Honda centralizes its programs online. The company’s Learn To Ride portal welcomes prospective entrants with a video and takes anyone interested through a six-step process. This includes choosing street or dirt, signing up for a rider training course (managed with the Motorcycle Safety Foundation), getting licensed, selecting gear and a motorcycle and — if one makes it through all that — connecting with Honda rider communities to find biker buddies. This program feeds into Honda’s Rider Education Center programs across the country.
Indian Motorcycles doesn’t offer learn-to-ride programs, but it has a robust rider experience docket, according to Senior Marketing Director Reid Wilson.
“Our Motorcycle Riders Group (IMRG) is integrated on our website and with our dealers and has 200 chapters and 30,000 members globally and grew 25 percent in 2017,” he said.
A member login gives motorcyclists access to Indian-sponsored national riding events (10 planned for 2018) and the ability to create their own. National events bring perks, such as access to entertainment, a magazine, and new product info before it’s released to the public. Indian also brings in third-party partners, such as Jack Daniels, to make the social mix more interesting.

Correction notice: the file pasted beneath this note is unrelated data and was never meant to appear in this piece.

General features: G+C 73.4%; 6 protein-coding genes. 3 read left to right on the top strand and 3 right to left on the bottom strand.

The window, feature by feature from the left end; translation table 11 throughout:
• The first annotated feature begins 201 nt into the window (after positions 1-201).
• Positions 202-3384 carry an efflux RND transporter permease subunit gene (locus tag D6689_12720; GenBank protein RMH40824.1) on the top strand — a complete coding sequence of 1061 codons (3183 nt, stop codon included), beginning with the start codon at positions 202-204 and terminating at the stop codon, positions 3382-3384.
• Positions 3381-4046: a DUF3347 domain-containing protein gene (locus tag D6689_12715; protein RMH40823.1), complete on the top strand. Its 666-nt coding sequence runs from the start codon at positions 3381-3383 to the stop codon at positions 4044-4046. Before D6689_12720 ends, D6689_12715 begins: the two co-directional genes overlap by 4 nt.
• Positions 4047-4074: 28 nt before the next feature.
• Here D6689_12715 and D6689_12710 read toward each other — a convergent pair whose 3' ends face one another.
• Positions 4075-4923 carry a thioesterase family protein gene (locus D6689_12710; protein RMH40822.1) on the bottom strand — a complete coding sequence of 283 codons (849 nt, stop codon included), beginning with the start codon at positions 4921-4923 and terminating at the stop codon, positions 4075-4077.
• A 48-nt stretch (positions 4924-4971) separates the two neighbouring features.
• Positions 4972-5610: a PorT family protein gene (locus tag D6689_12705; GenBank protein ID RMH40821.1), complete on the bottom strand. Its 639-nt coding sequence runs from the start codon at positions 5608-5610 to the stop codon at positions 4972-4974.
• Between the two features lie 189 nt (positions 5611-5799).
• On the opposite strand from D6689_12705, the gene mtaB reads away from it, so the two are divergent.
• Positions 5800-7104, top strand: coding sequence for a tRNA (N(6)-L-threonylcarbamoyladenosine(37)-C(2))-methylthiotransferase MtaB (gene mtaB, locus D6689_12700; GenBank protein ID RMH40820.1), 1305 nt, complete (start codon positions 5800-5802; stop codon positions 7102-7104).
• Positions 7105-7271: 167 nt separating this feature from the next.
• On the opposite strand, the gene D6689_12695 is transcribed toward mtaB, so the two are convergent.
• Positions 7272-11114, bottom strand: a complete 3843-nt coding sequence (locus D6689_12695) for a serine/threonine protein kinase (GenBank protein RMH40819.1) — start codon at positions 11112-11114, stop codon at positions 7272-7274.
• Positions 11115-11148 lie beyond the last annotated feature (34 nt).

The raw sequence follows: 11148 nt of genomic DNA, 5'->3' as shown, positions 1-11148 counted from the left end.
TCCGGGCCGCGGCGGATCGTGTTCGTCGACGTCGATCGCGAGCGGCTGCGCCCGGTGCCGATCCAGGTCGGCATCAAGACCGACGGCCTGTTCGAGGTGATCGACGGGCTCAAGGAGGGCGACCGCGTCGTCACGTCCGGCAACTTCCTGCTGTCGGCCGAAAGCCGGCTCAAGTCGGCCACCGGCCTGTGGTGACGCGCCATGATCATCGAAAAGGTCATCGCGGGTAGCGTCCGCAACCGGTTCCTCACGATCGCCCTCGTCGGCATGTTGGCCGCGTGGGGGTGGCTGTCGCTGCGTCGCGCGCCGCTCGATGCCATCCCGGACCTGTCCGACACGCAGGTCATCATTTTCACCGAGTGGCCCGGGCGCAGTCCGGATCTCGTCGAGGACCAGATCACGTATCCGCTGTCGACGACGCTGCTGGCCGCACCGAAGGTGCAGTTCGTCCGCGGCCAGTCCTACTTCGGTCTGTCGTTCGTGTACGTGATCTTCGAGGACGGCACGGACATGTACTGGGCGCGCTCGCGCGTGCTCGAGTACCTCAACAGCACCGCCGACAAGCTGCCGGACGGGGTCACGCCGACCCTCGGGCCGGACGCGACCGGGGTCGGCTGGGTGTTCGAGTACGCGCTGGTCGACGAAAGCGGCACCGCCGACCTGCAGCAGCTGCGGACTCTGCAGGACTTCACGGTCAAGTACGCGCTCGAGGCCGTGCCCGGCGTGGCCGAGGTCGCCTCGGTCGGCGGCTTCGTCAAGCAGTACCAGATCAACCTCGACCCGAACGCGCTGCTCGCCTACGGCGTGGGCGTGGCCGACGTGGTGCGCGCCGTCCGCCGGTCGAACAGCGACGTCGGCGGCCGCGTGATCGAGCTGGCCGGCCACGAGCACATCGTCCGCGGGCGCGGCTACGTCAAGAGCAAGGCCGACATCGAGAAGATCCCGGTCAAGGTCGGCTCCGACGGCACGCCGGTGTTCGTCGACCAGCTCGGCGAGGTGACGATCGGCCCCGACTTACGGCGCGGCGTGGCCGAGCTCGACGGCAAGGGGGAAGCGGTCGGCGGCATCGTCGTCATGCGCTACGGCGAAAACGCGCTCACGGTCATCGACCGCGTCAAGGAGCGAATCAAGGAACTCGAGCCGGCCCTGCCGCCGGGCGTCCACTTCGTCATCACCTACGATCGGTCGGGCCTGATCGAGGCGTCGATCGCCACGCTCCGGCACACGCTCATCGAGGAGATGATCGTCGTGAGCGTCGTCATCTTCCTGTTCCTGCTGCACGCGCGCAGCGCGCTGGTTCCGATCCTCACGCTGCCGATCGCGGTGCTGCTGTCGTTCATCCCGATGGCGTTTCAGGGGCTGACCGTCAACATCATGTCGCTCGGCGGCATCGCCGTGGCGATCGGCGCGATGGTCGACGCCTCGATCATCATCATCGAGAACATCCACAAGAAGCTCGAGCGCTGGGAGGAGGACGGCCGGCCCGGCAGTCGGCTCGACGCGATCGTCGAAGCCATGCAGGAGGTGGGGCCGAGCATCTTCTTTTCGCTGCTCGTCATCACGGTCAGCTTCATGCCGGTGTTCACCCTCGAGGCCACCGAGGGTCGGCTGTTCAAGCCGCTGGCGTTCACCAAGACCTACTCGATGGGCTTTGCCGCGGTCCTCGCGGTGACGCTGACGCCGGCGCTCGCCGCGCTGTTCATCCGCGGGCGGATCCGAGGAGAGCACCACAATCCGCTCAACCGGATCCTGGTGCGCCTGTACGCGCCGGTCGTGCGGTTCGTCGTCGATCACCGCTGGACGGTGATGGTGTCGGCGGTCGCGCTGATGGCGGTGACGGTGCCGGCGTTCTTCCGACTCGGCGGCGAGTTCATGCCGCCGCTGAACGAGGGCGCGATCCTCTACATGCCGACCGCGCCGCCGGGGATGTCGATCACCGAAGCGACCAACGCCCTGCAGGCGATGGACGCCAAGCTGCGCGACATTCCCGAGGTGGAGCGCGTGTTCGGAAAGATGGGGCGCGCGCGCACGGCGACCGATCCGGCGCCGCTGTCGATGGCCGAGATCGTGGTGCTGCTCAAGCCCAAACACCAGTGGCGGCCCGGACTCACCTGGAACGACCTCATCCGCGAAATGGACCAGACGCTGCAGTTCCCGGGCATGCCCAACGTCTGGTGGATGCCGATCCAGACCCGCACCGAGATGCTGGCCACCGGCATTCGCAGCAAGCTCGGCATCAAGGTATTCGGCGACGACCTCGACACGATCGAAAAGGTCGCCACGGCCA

It’s not formally connected to the IMRG, but Wilson noted the company operates a demo tour and allows demos of its bikes at its dealers. “We love to get people on our motorcycles as much as possible,” he said.
BMW Motorrad USA has a variety of rider training courses, with a goal of “covering both training of existing… and entry-level riders,” explained Marketing Communications Manager Mark Buche. Under the umbrella of its U.S. Rider Academy, BMW offers fee-based on- and off-road road courses at its training facility in South Carolina. It also offers dirt and street training through partnerships with RawHyde Adventures and the California SuperBike School.
“In all our programs and the training partners... we do make sure they are catered to and have the pathway for newer riders as well,” said Buche.
What else is out there? Ducati has its Ducati Rider Experience Academy training programs in Europe, though a company spokesperson couldn’t confirm murmurs (I’d heard) Duc may bring DRE to the United States.
Other big U.S. market share players, such as Suzuki, Kawasaki, Harley, KTM, or Yamaha didn’t return info requests. Suzuki has a Rider Education tab on its website offering deductions on motorcycle purchases for rider education fees. Harley’s Rider Academy aims to get Millennials on motorcycles and trained 62,000 people last year, the company announced as part of its quarterly report. CEO Matt Levatich has set a company priority of “building riders,” not building motorcycles.
Rider-experience programs to the rescue?
There are a growing number of industry-sponsored ways to learn to ride a motorcycle and share two-wheel experiences with others. Can these programs reboot new U.S. motorcycle sales to pre-recession numbers?